People can easily become intimidated in ministry. In the smaller church pastors rely on laity to develop and lead programs. Pastors do not have the luxury of having Bible college- or seminary-trained individuals to develop and oversee ministries. For example, the only training the Christian education director might have received came through teaching a Sunday School class. Even then, his experience may be limited. In the large church people are trained before they are given a ministry, especially if it involves leadership. In the smaller church pastors must often train people after they are placed in ministry. As a result, pastors must develop strategies that provide on-the-job training. Then, when a pastor recruits people for a ministry, he can clearly communicate to them how he will equip them for ministry.

Value both the generalist and the specialist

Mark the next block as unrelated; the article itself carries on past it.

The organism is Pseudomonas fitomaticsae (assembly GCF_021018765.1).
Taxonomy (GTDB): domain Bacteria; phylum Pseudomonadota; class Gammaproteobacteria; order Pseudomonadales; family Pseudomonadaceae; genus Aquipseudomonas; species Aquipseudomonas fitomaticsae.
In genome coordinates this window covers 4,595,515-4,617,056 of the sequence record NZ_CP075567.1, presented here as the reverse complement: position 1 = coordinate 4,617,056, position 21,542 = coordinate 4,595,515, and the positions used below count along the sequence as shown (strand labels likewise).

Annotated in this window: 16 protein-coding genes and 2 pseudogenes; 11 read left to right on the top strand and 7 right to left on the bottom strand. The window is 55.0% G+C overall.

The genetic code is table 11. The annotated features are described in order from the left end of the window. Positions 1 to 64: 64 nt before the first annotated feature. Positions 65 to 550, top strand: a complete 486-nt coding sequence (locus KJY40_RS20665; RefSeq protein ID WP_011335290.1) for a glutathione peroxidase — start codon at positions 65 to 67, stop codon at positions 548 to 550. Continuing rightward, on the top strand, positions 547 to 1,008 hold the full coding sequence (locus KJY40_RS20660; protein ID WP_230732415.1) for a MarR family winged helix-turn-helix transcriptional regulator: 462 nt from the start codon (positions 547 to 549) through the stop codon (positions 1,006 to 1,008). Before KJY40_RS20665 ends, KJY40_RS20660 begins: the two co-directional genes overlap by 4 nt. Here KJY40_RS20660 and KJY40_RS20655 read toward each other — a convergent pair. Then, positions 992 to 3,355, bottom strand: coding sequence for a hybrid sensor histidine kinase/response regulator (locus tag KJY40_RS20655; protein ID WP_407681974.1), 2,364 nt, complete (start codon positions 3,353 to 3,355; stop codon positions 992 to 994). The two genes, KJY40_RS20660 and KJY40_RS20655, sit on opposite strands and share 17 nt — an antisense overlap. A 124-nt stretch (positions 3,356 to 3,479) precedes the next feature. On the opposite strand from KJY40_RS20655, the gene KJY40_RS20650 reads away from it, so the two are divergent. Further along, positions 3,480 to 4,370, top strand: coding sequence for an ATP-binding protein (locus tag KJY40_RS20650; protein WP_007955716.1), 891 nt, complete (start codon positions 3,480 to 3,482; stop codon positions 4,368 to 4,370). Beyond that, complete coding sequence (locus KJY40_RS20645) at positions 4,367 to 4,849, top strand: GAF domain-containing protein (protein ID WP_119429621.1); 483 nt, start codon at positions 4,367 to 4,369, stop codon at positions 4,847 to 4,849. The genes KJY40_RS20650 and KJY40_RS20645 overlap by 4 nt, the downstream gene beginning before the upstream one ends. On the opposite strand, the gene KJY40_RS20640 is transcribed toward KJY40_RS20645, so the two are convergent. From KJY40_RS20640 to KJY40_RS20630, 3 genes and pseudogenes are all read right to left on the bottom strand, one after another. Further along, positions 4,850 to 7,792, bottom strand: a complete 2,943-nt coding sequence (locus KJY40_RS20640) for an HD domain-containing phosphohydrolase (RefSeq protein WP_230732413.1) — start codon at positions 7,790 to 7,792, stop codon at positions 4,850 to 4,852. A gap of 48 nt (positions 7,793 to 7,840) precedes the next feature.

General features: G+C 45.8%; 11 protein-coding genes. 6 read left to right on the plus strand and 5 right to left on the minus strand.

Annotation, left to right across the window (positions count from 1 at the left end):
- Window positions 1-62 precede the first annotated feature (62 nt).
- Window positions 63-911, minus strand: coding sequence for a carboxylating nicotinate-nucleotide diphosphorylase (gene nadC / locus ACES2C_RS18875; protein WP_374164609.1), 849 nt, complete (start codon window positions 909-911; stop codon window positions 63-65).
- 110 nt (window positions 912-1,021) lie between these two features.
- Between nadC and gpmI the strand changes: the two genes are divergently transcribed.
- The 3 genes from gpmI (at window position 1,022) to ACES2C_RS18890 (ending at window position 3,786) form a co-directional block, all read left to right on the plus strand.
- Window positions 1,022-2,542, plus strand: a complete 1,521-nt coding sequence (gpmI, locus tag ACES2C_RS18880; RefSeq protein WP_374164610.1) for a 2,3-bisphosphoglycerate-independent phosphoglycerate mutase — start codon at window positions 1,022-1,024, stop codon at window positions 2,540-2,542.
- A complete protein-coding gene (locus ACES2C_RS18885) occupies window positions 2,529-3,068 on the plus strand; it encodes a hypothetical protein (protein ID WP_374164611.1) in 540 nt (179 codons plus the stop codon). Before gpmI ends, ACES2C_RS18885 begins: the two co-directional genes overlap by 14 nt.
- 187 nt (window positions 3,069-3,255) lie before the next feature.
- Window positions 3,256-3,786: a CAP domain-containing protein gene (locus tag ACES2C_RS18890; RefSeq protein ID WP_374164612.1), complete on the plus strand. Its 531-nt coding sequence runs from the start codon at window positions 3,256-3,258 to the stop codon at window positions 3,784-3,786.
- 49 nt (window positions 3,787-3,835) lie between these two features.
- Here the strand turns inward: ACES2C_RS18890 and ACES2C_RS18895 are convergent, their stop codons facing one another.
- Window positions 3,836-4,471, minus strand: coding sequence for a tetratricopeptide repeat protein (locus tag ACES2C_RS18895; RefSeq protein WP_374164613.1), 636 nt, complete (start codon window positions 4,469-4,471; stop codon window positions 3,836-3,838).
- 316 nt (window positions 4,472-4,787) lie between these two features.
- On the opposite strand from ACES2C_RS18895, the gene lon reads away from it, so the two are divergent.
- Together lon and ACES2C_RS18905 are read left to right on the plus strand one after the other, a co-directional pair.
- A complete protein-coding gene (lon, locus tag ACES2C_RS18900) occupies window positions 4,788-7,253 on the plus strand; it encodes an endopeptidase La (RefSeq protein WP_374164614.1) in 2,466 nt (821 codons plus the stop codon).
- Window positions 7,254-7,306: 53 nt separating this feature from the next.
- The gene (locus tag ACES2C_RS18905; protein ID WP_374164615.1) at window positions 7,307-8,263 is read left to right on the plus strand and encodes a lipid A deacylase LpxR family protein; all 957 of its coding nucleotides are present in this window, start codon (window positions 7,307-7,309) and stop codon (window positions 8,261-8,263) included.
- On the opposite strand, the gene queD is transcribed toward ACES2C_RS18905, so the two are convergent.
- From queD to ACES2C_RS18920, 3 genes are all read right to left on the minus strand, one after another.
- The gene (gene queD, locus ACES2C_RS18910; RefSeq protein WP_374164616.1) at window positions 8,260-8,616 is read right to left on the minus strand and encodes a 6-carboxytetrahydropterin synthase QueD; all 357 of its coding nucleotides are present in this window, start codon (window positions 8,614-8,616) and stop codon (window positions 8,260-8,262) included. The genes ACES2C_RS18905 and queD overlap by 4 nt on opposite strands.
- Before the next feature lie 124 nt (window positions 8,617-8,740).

In 1 Corinthians 12, Paul gives an analogy: The church functions as a body. Each part — no matter how small — is equally valuable to the health of the whole body. Paul affirms that each part performs different duties in relationship to its contribution to the body. God has equipped each individual differently, with different spiritual gifts, backgrounds, talents, personalities, and abilities.

Some within the church are generalists. These individuals are able and willing to perform multiple responsibilities or, are gifted in a few areas but are able to exercise their gifts in a variety of ministries. For example, a person may have the gift of mercy. As she teaches the primary class she uses her gift in the classroom to minister to the needs of the children. Others in the church are specialists. They are gifted in a specific area and are comfortable focusing on only one responsibility.

Because the smaller church largely depends on generalists, pastors can easily overlook the specialist, or worse, consider him unspiritual because he is not willing to perform more than one responsibility. On the other hand, pastors can become critical of the generalist because, while he does a number of different tasks, he does not excel in any specific one. The generalist does an adequate job in his ministry, but he never becomes a star. The result is that pastors criticize generalists for being mediocre. Yet both have an important role to play.